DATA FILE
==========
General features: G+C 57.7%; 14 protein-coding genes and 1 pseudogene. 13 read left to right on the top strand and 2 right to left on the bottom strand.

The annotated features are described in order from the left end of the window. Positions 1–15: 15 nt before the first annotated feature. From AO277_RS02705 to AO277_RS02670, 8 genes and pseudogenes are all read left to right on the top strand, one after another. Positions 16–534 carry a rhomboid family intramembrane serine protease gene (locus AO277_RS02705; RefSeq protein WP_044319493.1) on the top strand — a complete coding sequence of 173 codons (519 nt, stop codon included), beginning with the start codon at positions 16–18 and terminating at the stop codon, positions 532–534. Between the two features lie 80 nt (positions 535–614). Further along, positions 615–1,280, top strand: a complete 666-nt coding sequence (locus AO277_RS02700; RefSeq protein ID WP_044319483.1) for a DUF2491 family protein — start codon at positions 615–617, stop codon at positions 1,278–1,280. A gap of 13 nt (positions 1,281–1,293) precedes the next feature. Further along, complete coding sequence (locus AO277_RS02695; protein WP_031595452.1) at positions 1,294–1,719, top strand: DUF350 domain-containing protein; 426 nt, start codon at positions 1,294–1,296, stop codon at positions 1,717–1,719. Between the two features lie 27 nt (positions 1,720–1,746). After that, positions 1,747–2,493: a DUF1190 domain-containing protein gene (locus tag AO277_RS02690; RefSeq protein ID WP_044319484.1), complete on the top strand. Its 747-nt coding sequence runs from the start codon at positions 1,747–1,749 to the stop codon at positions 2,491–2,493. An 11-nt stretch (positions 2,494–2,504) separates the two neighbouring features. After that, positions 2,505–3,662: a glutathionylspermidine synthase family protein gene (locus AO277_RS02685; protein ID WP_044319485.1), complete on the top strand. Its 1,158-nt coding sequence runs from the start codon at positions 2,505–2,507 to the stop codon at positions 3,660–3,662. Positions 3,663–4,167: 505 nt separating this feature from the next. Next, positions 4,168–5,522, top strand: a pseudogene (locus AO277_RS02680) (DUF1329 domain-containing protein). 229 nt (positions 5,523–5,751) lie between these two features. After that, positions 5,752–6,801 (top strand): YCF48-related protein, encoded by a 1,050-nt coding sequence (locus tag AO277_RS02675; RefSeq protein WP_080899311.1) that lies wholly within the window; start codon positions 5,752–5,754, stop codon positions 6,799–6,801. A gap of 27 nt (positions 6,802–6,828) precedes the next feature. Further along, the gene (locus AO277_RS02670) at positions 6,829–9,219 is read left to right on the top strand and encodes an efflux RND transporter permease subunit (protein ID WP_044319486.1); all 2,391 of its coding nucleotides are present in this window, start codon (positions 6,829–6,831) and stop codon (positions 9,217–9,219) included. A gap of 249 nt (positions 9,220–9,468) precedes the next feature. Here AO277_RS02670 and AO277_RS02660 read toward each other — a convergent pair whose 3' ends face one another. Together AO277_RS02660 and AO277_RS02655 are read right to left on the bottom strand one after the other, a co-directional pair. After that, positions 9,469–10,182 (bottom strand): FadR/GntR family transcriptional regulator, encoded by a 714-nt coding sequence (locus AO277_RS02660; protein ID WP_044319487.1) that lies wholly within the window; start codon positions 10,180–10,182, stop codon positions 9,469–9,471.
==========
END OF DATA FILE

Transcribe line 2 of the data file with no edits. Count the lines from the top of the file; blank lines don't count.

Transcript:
The annotated features are described in order from the left end of the window. Positions 1–15: 15 nt before the first annotated feature. From AO277_RS02705 to AO277_RS02670, 8 genes and pseudogenes are all read left to right on the top strand, one after another. Positions 16–534 carry a rhomboid family intramembrane serine protease gene (locus AO277_RS02705; RefSeq protein WP_044319493.1) on the top strand — a complete coding sequence of 173 codons (519 nt, stop codon included), beginning with the start codon at positions 16–18 and terminating at the stop codon, positions 532–534. Between the two features lie 80 nt (positions 535–614). Further along, positions 615–1,280, top strand: a complete 666-nt coding sequence (locus AO277_RS02700; RefSeq protein ID WP_044319483.1) for a DUF2491 family protein — start codon at positions 615–617, stop codon at positions 1,278–1,280. A gap of 13 nt (positions 1,281–1,293) precedes the next feature. Further along, complete coding sequence (locus AO277_RS02695; protein WP_031595452.1) at positions 1,294–1,719, top strand: DUF350 domain-containing protein; 426 nt, start codon at positions 1,294–1,296, stop codon at positions 1,717–1,719. Between the two features lie 27 nt (positions 1,720–1,746). After that, positions 1,747–2,493: a DUF1190 domain-containing protein gene (locus tag AO277_RS02690; RefSeq protein ID WP_044319484.1), complete on the top strand. Its 747-nt coding sequence runs from the start codon at positions 1,747–1,749 to the stop codon at positions 2,491–2,493. An 11-nt stretch (positions 2,494–2,504) separates the two neighbouring features. After that, positions 2,505–3,662: a glutathionylspermidine synthase family protein gene (locus AO277_RS02685; protein ID WP_044319485.1), complete on the top strand. Its 1,158-nt coding sequence runs from the start codon at positions 2,505–2,507 to the stop codon at positions 3,660–3,662. Positions 3,663–4,167: 505 nt separating this feature from the next. Next, positions 4,168–5,522, top strand: a pseudogene (locus AO277_RS02680) (DUF1329 domain-containing protein). 229 nt (positions 5,523–5,751) lie between these two features. After that, positions 5,752–6,801 (top strand): YCF48-related protein, encoded by a 1,050-nt coding sequence (locus tag AO277_RS02675; RefSeq protein WP_080899311.1) that lies wholly within the window; start codon positions 5,752–5,754, stop codon positions 6,799–6,801. A gap of 27 nt (positions 6,802–6,828) precedes the next feature. Further along, the gene (locus AO277_RS02670) at positions 6,829–9,219 is read left to right on the top strand and encodes an efflux RND transporter permease subunit (protein ID WP_044319486.1); all 2,391 of its coding nucleotides are present in this window, start codon (positions 6,829–6,831) and stop codon (positions 9,217–9,219) included. A gap of 249 nt (positions 9,220–9,468) precedes the next feature. Here AO277_RS02670 and AO277_RS02660 read toward each other — a convergent pair whose 3' ends face one another. Together AO277_RS02660 and AO277_RS02655 are read right to left on the bottom strand one after the other, a co-directional pair. After that, positions 9,469–10,182 (bottom strand): FadR/GntR family transcriptional regulator, encoded by a 714-nt coding sequence (locus AO277_RS02660; protein ID WP_044319487.1) that lies wholly within the window; start codon positions 10,180–10,182, stop codon positions 9,469–9,471.